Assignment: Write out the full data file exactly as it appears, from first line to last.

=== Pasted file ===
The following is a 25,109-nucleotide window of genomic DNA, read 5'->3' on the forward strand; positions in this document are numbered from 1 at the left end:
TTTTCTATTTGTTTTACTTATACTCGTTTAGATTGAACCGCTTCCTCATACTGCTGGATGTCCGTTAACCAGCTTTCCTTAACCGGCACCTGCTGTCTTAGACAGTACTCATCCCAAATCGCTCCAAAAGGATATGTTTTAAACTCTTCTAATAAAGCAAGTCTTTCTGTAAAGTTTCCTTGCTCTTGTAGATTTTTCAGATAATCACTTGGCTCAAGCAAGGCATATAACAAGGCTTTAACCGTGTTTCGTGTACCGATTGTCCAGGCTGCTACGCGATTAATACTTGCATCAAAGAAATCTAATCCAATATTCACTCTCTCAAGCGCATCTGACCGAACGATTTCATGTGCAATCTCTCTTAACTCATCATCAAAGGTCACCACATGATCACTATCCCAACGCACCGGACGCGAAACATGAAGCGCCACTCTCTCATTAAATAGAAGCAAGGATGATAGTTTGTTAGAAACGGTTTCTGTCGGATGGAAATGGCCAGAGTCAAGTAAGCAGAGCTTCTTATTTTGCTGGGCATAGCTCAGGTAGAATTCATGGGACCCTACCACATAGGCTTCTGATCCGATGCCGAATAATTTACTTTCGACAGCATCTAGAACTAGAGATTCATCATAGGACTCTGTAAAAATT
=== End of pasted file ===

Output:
The following is a 25,109-nucleotide window of genomic DNA, read 5'->3' on the forward strand; positions in this document are numbered from 1 at the left end:
TTTTCTATTTGTTTTACTTATACTCGTTTAGATTGAACCGCTTCCTCATACTGCTGGATGTCCGTTAACCAGCTTTCCTTAACCGGCACCTGCTGTCTTAGACAGTACTCATCCCAAATCGCTCCAAAAGGATATGTTTTAAACTCTTCTAATAAAGCAAGTCTTTCTGTAAAGTTTCCTTGCTCTTGTAGATTTTTCAGATAATCACTTGGCTCAAGCAAGGCATATAACAAGGCTTTAACCGTGTTTCGTGTACCGATTGTCCAGGCTGCTACGCGATTAATACTTGCATCAAAGAAATCTAATCCAATATTCACTCTCTCAAGCGCATCTGACCGAACGATTTCATGTGCAATCTCTCTTAACTCATCATCAAAGGTCACCACATGATCACTATCCCAACGCACCGGACGCGAAACATGAAGCGCCACTCTCTCATTAAATAGAAGCAAGGATGATAGTTTGTTAGAAACGGTTTCTGTCGGATGGAAATGGCCAGAGTCAAGTAAGCAGAGCTTCTTATTTTGCTGGGCATAGCTCAGGTAGAATTCATGGGACCCTACCACATAGGCTTCTGATCCGATGCCGAATAATTTACTTTCGACAGCATCTAGAACTAGAGATTCATCATAGGACTCTGTAAAAATT